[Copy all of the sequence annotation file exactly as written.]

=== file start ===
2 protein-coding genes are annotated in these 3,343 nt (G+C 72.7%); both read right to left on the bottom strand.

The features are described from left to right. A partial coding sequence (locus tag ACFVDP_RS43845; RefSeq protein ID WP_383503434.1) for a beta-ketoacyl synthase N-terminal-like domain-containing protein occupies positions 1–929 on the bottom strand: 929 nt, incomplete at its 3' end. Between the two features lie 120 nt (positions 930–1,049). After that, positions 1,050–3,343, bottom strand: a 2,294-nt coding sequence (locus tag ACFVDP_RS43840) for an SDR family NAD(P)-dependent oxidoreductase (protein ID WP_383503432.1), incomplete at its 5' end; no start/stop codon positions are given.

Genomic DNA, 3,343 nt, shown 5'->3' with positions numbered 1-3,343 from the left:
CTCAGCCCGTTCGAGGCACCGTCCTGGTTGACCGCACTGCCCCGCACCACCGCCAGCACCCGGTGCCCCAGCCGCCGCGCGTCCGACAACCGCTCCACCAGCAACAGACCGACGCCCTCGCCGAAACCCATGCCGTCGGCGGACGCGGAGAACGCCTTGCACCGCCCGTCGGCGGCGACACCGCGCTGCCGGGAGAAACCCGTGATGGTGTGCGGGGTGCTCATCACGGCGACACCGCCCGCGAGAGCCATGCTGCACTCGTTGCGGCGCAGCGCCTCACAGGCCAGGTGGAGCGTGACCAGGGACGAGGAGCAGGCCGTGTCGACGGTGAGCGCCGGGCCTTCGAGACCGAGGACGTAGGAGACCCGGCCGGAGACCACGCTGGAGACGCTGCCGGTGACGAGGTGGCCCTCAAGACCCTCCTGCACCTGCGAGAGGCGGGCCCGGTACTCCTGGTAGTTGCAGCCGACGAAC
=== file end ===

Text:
2 protein-coding genes are annotated in these 3,343 nt (G+C 72.7%); both read right to left on the bottom strand.

The features are described from left to right. A partial coding sequence (locus tag ACFVDP_RS43845; RefSeq protein ID WP_383503434.1) for a beta-ketoacyl synthase N-terminal-like domain-containing protein occupies positions 1–929 on the bottom strand: 929 nt, incomplete at its 3' end. Between the two features lie 120 nt (positions 930–1,049). After that, positions 1,050–3,343, bottom strand: a 2,294-nt coding sequence (locus tag ACFVDP_RS43840) for an SDR family NAD(P)-dependent oxidoreductase (protein ID WP_383503432.1), incomplete at its 5' end; no start/stop codon positions are given.

Genomic DNA, 3,343 nt, shown 5'->3' with positions numbered 1-3,343 from the left:
CTCAGCCCGTTCGAGGCACCGTCCTGGTTGACCGCACTGCCCCGCACCACCGCCAGCACCCGGTGCCCCAGCCGCCGCGCGTCCGACAACCGCTCCACCAGCAACAGACCGACGCCCTCGCCGAAACCCATGCCGTCGGCGGACGCGGAGAACGCCTTGCACCGCCCGTCGGCGGCGACACCGCGCTGCCGGGAGAAACCCGTGATGGTGTGCGGGGTGCTCATCACGGCGACACCGCCCGCGAGAGCCATGCTGCACTCGTTGCGGCGCAGCGCCTCACAGGCCAGGTGGAGCGTGACCAGGGACGAGGAGCAGGCCGTGTCGACGGTGAGCGCCGGGCCTTCGAGACCGAGGACGTAGGAGACCCGGCCGGAGACCACGCTGGAGACGCTGCCGGTGACGAGGTGGCCCTCAAGACCCTCCTGCACCTGCGAGAGGCGGGCCCGGTACTCCTGGTAGTTGCAGCCGACGAAC